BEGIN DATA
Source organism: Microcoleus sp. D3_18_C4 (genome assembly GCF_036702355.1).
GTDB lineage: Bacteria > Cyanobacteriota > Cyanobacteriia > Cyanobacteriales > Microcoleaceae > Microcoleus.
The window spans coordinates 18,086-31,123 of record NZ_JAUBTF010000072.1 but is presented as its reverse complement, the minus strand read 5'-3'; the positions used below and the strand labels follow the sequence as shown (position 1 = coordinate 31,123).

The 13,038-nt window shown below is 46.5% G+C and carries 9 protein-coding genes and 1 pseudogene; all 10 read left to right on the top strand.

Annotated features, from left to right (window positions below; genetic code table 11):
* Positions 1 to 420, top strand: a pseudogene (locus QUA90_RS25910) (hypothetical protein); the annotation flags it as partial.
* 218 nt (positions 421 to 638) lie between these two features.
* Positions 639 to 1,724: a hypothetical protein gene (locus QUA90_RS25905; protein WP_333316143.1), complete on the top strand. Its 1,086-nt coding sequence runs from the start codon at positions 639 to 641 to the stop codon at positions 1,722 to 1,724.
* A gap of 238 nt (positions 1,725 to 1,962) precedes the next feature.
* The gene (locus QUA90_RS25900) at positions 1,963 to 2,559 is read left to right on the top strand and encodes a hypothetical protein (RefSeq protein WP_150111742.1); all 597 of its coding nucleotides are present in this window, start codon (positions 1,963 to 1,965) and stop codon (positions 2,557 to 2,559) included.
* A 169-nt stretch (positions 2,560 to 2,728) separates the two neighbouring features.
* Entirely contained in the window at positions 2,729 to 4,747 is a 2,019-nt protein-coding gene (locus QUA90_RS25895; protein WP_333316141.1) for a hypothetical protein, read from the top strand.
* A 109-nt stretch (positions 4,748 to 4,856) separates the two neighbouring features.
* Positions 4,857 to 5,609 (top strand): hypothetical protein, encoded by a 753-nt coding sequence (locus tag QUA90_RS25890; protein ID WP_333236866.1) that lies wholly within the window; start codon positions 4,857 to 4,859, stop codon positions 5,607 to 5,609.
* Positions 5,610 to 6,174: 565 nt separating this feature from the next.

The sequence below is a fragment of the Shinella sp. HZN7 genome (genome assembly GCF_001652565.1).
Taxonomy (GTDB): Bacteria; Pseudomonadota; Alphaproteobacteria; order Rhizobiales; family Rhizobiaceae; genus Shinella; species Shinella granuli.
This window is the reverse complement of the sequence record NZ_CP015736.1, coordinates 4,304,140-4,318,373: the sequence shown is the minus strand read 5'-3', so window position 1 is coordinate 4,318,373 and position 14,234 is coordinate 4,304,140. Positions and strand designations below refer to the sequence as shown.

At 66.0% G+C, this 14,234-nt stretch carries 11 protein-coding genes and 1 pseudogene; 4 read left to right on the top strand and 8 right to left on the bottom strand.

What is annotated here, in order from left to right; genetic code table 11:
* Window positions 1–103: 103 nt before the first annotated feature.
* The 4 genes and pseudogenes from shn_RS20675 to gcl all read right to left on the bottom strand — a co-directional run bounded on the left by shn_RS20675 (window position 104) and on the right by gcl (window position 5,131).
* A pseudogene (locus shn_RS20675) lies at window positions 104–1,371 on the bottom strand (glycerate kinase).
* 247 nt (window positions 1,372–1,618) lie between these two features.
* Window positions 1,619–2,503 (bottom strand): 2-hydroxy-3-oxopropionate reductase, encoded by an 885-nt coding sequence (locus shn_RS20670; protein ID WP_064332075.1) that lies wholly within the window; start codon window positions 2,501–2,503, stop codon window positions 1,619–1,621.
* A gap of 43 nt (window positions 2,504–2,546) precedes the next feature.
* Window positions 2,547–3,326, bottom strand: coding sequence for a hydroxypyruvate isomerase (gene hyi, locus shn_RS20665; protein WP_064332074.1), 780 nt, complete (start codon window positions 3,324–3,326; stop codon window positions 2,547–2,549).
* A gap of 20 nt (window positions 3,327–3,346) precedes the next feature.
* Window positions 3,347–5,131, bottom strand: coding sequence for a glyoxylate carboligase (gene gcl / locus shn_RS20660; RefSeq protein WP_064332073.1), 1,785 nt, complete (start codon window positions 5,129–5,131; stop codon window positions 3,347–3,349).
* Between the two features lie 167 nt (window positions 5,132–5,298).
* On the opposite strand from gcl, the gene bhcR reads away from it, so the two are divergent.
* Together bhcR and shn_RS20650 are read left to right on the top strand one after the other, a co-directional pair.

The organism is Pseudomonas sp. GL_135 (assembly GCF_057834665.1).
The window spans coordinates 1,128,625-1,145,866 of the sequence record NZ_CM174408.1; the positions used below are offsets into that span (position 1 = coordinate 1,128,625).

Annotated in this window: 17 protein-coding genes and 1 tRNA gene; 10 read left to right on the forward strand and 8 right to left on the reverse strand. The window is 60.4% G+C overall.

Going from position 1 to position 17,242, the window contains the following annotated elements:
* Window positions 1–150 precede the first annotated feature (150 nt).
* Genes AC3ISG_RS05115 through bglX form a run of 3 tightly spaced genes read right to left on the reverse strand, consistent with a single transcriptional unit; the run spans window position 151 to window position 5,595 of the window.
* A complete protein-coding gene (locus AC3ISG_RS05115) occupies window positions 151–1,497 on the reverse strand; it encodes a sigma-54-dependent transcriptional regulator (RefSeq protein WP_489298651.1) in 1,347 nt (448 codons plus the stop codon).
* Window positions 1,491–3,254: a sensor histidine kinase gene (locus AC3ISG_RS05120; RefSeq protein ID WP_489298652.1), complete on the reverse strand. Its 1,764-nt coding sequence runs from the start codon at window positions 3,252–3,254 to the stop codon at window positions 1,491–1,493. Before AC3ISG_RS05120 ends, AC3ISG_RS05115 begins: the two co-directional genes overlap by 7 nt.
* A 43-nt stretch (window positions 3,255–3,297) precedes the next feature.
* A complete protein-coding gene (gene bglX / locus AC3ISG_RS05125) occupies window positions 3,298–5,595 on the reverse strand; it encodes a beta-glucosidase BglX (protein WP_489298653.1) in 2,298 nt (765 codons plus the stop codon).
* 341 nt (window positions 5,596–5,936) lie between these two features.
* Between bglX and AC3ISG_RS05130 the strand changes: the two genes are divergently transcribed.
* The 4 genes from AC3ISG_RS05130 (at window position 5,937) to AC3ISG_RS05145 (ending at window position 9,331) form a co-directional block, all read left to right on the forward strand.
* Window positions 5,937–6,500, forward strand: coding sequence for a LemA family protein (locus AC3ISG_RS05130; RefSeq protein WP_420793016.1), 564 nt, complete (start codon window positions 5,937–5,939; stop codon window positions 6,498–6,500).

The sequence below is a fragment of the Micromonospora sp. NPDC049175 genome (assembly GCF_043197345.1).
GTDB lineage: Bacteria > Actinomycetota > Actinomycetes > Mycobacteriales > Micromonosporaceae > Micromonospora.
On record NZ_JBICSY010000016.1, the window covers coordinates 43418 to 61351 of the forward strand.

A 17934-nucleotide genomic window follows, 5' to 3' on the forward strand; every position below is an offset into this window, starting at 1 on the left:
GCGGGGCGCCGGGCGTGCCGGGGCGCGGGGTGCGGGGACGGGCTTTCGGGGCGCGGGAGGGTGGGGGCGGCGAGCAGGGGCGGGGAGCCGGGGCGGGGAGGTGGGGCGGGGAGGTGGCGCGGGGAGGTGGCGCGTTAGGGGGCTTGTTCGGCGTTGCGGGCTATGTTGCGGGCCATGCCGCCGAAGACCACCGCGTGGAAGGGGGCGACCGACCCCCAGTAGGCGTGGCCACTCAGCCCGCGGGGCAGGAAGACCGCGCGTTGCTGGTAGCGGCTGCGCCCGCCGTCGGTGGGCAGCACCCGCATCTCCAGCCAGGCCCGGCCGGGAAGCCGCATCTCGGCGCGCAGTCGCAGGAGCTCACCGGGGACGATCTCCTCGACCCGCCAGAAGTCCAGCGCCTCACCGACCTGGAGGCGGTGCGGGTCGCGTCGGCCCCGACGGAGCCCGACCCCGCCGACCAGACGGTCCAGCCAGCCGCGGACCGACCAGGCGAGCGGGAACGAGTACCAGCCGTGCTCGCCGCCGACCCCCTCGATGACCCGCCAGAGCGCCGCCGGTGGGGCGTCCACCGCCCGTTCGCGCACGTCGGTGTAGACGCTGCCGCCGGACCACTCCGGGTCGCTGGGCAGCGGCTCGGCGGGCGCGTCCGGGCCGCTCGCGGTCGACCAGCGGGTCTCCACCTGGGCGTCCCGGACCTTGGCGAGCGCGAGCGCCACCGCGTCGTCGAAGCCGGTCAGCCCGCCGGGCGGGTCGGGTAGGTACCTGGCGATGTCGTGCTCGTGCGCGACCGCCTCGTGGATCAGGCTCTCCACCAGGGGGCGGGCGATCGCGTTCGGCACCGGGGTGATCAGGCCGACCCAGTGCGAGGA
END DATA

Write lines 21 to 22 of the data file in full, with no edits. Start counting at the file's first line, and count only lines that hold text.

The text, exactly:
* Window positions 1–103: 103 nt before the first annotated feature.
* The 4 genes and pseudogenes from shn_RS20675 to gcl all read right to left on the bottom strand — a co-directional run bounded on the left by shn_RS20675 (window position 104) and on the right by gcl (window position 5,131).